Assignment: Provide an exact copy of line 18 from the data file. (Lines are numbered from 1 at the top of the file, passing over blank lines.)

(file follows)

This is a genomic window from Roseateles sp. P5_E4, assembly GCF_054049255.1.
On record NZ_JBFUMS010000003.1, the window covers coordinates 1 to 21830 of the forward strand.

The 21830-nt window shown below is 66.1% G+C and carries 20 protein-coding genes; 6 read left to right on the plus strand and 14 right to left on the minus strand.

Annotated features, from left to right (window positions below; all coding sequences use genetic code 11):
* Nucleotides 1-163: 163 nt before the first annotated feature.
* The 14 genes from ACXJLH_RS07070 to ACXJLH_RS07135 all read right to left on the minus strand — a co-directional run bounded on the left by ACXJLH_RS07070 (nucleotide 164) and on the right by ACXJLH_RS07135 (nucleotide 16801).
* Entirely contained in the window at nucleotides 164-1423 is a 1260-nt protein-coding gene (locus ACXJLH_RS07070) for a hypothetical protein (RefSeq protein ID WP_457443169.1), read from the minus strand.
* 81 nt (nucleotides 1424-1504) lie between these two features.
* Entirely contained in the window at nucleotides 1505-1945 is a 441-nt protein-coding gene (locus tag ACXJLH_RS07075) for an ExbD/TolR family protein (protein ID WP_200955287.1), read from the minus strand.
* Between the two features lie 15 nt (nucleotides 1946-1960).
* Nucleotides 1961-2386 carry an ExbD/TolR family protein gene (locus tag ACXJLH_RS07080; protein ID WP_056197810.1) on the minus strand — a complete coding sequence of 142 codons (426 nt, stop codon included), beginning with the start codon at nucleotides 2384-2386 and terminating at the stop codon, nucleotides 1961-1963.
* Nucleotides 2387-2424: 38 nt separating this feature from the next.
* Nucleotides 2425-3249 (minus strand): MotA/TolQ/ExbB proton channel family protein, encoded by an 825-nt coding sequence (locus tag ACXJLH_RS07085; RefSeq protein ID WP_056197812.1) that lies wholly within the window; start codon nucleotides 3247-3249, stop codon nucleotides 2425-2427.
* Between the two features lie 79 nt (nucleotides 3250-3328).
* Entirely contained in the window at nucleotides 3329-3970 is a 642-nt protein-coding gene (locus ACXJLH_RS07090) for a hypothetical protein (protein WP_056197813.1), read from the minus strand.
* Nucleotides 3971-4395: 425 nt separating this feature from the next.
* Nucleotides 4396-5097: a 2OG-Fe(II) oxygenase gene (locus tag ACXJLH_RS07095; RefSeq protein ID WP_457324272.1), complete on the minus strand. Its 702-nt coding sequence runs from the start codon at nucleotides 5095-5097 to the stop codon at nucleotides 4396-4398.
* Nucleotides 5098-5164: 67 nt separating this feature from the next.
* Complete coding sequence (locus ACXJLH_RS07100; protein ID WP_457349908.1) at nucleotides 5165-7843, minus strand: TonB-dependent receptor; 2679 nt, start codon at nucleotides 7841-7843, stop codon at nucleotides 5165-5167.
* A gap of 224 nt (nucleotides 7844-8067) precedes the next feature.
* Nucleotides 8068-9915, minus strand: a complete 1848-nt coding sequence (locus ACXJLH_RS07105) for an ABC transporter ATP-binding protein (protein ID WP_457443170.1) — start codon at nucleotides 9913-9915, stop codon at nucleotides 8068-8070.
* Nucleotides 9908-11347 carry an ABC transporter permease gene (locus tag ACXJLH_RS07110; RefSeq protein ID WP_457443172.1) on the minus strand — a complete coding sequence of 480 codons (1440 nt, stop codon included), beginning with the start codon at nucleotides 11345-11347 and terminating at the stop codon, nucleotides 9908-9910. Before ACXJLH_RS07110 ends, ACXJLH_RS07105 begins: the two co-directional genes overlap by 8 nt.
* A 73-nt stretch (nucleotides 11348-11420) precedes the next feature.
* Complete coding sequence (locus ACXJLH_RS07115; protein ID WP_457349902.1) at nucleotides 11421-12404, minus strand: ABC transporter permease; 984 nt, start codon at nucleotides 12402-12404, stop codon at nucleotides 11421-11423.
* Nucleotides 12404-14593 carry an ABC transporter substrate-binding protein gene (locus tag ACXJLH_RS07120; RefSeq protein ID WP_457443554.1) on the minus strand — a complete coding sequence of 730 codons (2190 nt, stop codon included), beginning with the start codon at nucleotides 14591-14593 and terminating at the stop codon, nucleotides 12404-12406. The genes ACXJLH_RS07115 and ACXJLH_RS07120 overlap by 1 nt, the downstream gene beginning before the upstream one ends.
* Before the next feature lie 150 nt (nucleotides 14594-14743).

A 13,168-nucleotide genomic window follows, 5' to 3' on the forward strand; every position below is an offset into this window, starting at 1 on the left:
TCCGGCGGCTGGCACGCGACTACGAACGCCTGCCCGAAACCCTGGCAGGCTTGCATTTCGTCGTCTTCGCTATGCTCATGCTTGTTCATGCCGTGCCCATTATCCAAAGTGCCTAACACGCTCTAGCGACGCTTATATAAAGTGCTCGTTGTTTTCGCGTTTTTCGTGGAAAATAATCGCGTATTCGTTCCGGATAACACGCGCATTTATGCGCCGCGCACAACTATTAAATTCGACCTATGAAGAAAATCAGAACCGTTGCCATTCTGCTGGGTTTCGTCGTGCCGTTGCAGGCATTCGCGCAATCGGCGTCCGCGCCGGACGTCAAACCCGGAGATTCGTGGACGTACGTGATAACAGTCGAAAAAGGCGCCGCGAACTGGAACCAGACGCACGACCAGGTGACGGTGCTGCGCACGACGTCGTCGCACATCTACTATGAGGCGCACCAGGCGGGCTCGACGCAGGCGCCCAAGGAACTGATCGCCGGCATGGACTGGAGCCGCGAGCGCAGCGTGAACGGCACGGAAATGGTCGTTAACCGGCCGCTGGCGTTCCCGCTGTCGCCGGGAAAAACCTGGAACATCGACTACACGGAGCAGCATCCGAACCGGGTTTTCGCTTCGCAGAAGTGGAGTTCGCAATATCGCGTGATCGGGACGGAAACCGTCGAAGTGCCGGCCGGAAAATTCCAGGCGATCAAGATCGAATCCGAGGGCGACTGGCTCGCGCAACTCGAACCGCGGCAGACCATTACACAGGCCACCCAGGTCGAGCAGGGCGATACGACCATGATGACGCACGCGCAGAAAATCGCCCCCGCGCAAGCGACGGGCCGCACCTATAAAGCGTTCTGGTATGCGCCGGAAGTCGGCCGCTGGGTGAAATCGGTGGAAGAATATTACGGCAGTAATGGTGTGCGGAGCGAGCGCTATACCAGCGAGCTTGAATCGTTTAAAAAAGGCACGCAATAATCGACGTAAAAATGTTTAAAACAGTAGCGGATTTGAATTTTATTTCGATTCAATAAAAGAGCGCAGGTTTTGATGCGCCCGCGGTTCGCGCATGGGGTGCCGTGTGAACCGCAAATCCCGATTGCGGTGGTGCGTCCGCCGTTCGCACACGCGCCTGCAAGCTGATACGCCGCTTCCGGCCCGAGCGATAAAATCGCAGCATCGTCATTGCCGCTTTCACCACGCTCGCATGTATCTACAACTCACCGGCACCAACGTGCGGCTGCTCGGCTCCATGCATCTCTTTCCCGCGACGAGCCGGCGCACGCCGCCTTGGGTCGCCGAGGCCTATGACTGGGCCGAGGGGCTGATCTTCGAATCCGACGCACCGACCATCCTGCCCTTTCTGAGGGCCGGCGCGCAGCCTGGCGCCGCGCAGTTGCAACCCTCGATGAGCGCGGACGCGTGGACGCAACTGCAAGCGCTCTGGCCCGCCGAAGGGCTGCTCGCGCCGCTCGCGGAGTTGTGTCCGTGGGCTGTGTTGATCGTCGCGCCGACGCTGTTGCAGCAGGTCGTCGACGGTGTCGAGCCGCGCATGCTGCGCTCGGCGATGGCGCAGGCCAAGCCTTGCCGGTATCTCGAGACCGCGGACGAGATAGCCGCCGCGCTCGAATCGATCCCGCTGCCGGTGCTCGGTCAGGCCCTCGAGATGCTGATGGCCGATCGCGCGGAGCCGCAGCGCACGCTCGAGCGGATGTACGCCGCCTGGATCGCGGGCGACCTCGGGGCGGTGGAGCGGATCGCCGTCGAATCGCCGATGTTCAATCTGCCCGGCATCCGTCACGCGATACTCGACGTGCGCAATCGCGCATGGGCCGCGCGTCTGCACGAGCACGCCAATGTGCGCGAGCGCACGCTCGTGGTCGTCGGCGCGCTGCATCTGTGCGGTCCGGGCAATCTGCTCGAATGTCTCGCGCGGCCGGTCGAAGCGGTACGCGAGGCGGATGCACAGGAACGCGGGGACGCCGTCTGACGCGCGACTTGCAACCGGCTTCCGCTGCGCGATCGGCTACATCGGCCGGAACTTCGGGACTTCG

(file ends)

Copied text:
* Nucleotides 5098-5164: 67 nt separating this feature from the next.